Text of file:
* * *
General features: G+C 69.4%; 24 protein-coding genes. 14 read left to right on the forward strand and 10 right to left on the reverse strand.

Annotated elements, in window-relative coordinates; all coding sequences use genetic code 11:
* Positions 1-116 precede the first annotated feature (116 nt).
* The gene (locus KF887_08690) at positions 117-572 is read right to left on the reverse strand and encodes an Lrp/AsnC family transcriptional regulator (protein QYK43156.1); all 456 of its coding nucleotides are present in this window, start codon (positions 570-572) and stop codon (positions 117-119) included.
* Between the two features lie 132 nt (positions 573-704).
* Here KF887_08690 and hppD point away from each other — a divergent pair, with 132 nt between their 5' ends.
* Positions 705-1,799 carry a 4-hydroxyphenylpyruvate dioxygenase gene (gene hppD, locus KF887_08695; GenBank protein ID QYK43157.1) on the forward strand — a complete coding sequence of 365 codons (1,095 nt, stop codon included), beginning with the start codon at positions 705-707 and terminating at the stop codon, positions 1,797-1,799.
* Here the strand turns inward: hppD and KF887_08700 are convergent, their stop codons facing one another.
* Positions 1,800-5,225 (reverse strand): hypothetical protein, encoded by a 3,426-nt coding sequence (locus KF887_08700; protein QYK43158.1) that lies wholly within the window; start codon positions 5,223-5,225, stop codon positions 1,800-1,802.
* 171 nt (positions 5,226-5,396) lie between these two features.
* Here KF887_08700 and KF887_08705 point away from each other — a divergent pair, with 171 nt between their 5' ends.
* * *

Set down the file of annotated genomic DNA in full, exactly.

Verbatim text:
General features: G+C 69.4%; 24 protein-coding genes. 14 read left to right on the forward strand and 10 right to left on the reverse strand.

Annotated elements, in window-relative coordinates; all coding sequences use genetic code 11:
* Positions 1-116 precede the first annotated feature (116 nt).
* The gene (locus KF887_08690) at positions 117-572 is read right to left on the reverse strand and encodes an Lrp/AsnC family transcriptional regulator (protein QYK43156.1); all 456 of its coding nucleotides are present in this window, start codon (positions 570-572) and stop codon (positions 117-119) included.
* Between the two features lie 132 nt (positions 573-704).
* Here KF887_08690 and hppD point away from each other — a divergent pair, with 132 nt between their 5' ends.
* Positions 705-1,799 carry a 4-hydroxyphenylpyruvate dioxygenase gene (gene hppD, locus KF887_08695; GenBank protein ID QYK43157.1) on the forward strand — a complete coding sequence of 365 codons (1,095 nt, stop codon included), beginning with the start codon at positions 705-707 and terminating at the stop codon, positions 1,797-1,799.
* Here the strand turns inward: hppD and KF887_08700 are convergent, their stop codons facing one another.
* Positions 1,800-5,225 (reverse strand): hypothetical protein, encoded by a 3,426-nt coding sequence (locus KF887_08700; protein QYK43158.1) that lies wholly within the window; start codon positions 5,223-5,225, stop codon positions 1,800-1,802.
* 171 nt (positions 5,226-5,396) lie between these two features.
* Here KF887_08700 and KF887_08705 point away from each other — a divergent pair, with 171 nt between their 5' ends.